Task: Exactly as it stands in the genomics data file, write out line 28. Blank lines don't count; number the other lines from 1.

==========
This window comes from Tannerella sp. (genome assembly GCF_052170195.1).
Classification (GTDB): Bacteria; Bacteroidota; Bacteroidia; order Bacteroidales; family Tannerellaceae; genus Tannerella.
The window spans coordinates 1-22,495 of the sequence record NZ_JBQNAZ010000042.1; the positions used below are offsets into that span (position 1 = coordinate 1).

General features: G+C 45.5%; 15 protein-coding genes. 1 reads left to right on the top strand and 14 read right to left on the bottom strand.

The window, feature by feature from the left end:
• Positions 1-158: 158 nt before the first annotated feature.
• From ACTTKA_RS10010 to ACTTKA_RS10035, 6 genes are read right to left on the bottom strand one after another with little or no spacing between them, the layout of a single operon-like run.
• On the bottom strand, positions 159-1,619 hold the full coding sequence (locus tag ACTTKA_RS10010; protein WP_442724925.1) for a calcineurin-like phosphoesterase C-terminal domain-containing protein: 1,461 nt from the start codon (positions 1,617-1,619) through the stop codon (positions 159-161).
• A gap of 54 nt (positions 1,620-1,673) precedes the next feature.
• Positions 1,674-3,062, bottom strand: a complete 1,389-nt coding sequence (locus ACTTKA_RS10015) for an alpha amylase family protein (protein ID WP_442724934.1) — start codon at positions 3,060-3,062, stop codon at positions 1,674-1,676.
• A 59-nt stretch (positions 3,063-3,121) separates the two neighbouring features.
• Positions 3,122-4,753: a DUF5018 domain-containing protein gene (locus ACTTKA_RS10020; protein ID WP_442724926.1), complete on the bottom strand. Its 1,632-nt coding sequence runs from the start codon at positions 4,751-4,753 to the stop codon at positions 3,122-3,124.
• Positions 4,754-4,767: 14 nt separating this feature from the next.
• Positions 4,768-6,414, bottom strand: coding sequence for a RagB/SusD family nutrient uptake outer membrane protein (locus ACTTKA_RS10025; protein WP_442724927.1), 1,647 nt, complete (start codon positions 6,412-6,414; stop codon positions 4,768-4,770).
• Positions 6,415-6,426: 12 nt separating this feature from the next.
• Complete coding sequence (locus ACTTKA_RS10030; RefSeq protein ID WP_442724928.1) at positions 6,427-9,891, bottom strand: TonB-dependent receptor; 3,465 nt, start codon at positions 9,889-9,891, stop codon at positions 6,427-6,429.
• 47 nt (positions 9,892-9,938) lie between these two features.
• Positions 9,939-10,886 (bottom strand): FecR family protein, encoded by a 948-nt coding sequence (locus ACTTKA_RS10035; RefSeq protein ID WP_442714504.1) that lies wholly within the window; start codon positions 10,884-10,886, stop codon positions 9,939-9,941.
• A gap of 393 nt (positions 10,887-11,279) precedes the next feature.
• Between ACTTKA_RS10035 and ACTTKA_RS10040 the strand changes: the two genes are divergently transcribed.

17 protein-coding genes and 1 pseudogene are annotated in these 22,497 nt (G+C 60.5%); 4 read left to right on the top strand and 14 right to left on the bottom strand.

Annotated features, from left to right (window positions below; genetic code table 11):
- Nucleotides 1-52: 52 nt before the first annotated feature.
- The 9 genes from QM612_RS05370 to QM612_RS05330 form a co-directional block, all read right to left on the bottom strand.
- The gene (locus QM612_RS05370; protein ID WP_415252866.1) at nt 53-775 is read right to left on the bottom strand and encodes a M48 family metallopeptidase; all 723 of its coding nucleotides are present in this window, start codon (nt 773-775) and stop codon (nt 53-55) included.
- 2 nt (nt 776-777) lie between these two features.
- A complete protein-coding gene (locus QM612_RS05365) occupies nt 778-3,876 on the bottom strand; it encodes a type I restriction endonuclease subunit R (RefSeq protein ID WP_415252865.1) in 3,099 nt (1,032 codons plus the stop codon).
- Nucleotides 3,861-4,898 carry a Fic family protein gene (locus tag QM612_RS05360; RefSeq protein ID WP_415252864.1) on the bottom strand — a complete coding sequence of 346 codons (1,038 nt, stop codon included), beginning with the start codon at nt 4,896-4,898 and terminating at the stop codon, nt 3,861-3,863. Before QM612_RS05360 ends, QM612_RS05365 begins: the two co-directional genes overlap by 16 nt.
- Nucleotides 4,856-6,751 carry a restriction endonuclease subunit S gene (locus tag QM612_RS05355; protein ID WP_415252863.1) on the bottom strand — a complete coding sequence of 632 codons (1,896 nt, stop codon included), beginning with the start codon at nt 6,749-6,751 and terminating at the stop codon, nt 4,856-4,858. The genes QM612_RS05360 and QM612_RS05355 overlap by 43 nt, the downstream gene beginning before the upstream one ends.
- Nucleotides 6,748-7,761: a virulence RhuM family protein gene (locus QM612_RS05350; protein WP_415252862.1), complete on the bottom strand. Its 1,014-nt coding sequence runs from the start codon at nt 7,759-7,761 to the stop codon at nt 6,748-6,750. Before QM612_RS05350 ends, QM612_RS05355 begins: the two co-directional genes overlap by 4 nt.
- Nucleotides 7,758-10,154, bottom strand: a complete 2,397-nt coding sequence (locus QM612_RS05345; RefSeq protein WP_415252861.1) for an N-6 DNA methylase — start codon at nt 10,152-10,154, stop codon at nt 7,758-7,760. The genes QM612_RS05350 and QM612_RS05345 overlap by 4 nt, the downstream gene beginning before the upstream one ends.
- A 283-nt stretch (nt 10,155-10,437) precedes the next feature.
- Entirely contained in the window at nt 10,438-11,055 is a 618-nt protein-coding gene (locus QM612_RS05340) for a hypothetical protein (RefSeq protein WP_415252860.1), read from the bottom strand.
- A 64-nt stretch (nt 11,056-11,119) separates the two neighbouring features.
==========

- Nucleotides 3,861-4,898 carry a Fic family protein gene (locus tag QM612_RS05360; RefSeq protein ID WP_415252864.1) on the bottom strand — a complete coding sequence of 346 codons (1,038 nt, stop codon included), beginning with the start codon at nt 4,896-4,898 and terminating at the stop codon, nt 3,861-3,863. Before QM612_RS05360 ends, QM612_RS05365 begins: the two co-directional genes overlap by 16 nt.